Luminous compound

After the auto winder discussion, I would like to offer my opinion on another subject that has almost religious dimensions (e.g. the discussion has become as entrenched as trying to find out which god is better). This subject is luminous compound.

The fundamentalists adore and admire the flakiest and brownest compound, and it’s even better when bits have fallen off that can be found in the movement. Gorgeous. Or not.

Proof is in the pudding, and if you look at any watch that Mitka and I have in our collection, the rule for us is simple. If the original compound is stable and has a decent colour, we will leave it in place. But if it has badly discoloured (brown), or is starting to break up, we will replace it. We mix our own colours, and try to find a sympathetic tone that fits the age of the watch. Usually, that tends to be a slightly yellow tone.omega_before

Let’s have a look at some original lume. Here is a Speedy dial and hands. The markers have lost most of their compound, and what is left doesn’t look original. The hands have luminous compound on them, which might well be original, and it has the colour of a dog turd. Would I want this on my wrist? No. Especially not compared to what I could wear …
omega_after

Which is this lovely watch. It’s the same dial and hands that we have seen, but with new luminous compound, mixed in a slightly yellow tone. No comparison.

It’s not original, I give you that, but it looks a lot closer to what the watch looked like when it was new, so in my book, it’s more original than the dog poo lume that the watch had before.

The most hard core defenders of old luminous compound come from the Rolex side of things, so let’s have a look at what we can do there!

rolex_before
Here is a Rolex 3272 calibre 630. I’m sure most Rolex collectors would want to leave that exactly as it is. rolex_after
For me, it’s also a question of what I want to wear on my wrist. Doing what I do for a living, I can’t walk around with a watch that looks like something chewed it and spat it out. It’s got to look good. Not new, but good. So for me, the “after” photo watch is the one that I would want to wear. Not only does it look a mile better, it also has the advantage of having stable luminous compound that won’t break off and get into the movement. Because if that happens, you’re in for another service, and they don’t come cheap, as it takes quite a bit of time to take the whole movement apart again and to clean everything.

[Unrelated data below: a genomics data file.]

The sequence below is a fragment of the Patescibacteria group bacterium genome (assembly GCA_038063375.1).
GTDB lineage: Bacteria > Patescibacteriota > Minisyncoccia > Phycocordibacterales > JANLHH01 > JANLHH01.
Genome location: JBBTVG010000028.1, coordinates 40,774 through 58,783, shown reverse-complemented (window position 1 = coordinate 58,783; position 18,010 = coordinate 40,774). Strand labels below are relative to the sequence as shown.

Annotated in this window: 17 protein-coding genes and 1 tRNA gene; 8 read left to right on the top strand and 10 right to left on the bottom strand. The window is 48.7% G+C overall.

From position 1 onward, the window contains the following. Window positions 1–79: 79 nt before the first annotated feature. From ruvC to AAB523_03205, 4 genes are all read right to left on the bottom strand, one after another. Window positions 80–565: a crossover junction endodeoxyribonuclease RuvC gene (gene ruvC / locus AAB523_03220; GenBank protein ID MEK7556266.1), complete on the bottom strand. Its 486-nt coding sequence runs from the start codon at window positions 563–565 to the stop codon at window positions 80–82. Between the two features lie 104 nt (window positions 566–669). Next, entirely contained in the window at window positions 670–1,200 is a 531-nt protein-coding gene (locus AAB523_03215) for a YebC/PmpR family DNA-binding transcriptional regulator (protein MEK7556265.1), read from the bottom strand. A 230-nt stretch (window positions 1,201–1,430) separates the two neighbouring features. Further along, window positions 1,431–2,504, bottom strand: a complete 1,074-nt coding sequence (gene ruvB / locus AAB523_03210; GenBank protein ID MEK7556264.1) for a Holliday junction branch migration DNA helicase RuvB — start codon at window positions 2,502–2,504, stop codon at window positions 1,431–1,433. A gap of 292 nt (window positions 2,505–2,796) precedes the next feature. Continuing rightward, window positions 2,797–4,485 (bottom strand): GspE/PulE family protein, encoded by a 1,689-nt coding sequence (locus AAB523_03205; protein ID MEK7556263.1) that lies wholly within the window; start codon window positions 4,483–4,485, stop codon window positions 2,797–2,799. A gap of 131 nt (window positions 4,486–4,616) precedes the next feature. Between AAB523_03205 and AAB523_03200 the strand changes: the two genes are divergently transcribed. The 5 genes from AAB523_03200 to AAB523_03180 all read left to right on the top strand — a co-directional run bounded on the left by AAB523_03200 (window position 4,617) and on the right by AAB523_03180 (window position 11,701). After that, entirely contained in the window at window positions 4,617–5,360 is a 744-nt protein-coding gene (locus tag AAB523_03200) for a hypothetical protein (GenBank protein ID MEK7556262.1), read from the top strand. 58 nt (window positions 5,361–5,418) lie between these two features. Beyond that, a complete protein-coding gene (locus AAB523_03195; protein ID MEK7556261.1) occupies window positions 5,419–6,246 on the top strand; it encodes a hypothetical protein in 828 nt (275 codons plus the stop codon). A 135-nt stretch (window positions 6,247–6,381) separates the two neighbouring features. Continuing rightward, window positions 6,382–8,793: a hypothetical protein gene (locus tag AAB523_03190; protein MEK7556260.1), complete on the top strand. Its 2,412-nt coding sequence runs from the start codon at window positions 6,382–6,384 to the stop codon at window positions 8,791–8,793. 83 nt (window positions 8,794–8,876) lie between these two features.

For me, it’s a bit like having a vintage car, and leaving the rusted reflectors in the headlights, as they are original. You can’t see diddly-squat at night, the headlights look terrible, but it’s original. Surely, you would either get new reflectors, or have the old ones re-chromed, wouldn’t you? Because you want your vintage car not only to look good, but you also want to see something when you drive it at night.

Next thing, we’ll be welding broken mainsprings, and admiring oval worn jewel holes for their originality…

10 thoughts on “Luminous compound

  1. I have an all original Omega Speedmaster 2915-1 (similar to the one in the photo above) that I do not wear and have as a keepsake and “investment”. The lume is beginning to look pretty bad, but is not flaking (that I can tell) yet. Should I keep it original or have it relumed?

  2. Totally agree. I buy watches to wear, so a proper and sympathetic job, such as what you’ve done here, looks way better. I hate non-matching lume; or, when it’s an uneven tone like where the lume darkens near the inner corners of the cutouts in the hands. I’m glad you posted this. I feel like the importance placed on keeping watches 100% original at all costs is a little overblown.

  3. Be careful with that old flaky radium lume. Dial painters died from being in contact with it in the 1920’s and 30’s. But I agree a tasteful reapplication in a similar shade to the original is better than seeing moldy brown when you check the time.

    • Good warning Mark. I would only add that the dial painters (mostly women) got cancer of the tongue, jaw, and throat because they were licking the paint all day. Modern watchmakers of course don’t do that, but they have another serious risk: inhaling the dust.

      You can minimize the risk by first by wearing a mask and blowing off surface dust into a large sealable bag, then storing the dial in an envelope until remounting.

      Also, if there is dust on the dial it will also have gotten into the movement. Before disassembly run the movement through the cleaning machine *before* disassembly, then proceed with the usual service.

  4. Recently had re-lume hands and very small new lume dots next to indicies on an Omega Dynamic all applied with great care and precision by the Watch Guys. Looks great and way better than before. However I’ve seen some very poor attempts to re-lume dials so have the right materials, tools and a very steady hand – or leave it to the professionals!

  5. Definitely agree with this.
    It’s beneficial to the movement not to have flakes of compound fall into it…and it looks better!
    Fair enough for those who want something 100% original but as you say, the watches looks closer to the original condition with the new compound applied!

  6. I couldn’t agree more. Everybody wants “original” but when the watches were new they certainly didn’t have yellow-brown-green flaky lume! I like a watch to look like it did back in its day.

  7. I agree with all that you say here. Only if a watch were literally a museum piece would I want to hold on to flaky old lume. I wouldn’t want to hold on to the original lubricant either!

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